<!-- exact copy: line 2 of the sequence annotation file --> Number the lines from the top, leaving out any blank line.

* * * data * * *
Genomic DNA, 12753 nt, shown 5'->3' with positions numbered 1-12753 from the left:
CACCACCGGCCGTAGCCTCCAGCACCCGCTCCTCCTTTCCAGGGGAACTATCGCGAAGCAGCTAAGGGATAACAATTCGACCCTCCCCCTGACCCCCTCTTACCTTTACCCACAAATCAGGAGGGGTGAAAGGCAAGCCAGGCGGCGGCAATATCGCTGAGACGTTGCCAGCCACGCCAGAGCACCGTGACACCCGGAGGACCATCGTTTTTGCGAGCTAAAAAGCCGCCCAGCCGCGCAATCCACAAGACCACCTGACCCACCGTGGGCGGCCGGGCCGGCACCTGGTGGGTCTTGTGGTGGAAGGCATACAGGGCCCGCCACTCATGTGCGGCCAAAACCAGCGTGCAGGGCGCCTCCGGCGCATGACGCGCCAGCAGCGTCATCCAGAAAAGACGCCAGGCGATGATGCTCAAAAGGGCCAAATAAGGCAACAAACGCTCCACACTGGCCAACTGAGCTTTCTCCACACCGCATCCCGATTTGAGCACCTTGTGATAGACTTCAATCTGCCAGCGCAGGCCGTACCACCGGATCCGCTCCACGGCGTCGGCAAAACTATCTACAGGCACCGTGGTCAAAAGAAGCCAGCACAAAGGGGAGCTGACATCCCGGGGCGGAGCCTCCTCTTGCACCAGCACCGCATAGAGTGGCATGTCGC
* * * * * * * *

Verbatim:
CACCACCGGCCGTAGCCTCCAGCACCCGCTCCTCCTTTCCAGGGGAACTATCGCGAAGCAGCTAAGGGATAACAATTCGACCCTCCCCCTGACCCCCTCTTACCTTTACCCACAAATCAGGAGGGGTGAAAGGCAAGCCAGGCGGCGGCAATATCGCTGAGACGTTGCCAGCCACGCCAGAGCACCGTGACACCCGGAGGACCATCGTTTTTGCGAGCTAAAAAGCCGCCCAGCCGCGCAATCCACAAGACCACCTGACCCACCGTGGGCGGCCGGGCCGGCACCTGGTGGGTCTTGTGGTGGAAGGCATACAGGGCCCGCCACTCATGTGCGGCCAAAACCAGCGTGCAGGGCGCCTCCGGCGCATGACGCGCCAGCAGCGTCATCCAGAAAAGACGCCAGGCGATGATGCTCAAAAGGGCCAAATAAGGCAACAAACGCTCCACACTGGCCAACTGAGCTTTCTCCACACCGCATCCCGATTTGAGCACCTTGTGATAGACTTCAATCTGCCAGCGCAGGCCGTACCACCGGATCCGCTCCACGGCGTCGGCAAAACTATCTACAGGCACCGTGGTCAAAAGAAGCCAGCACAAAGGGGAGCTGACATCCCGGGGCGGAGCCTCCTCTTGCACCAGCACCGCATAGAGTGGCATGTCGC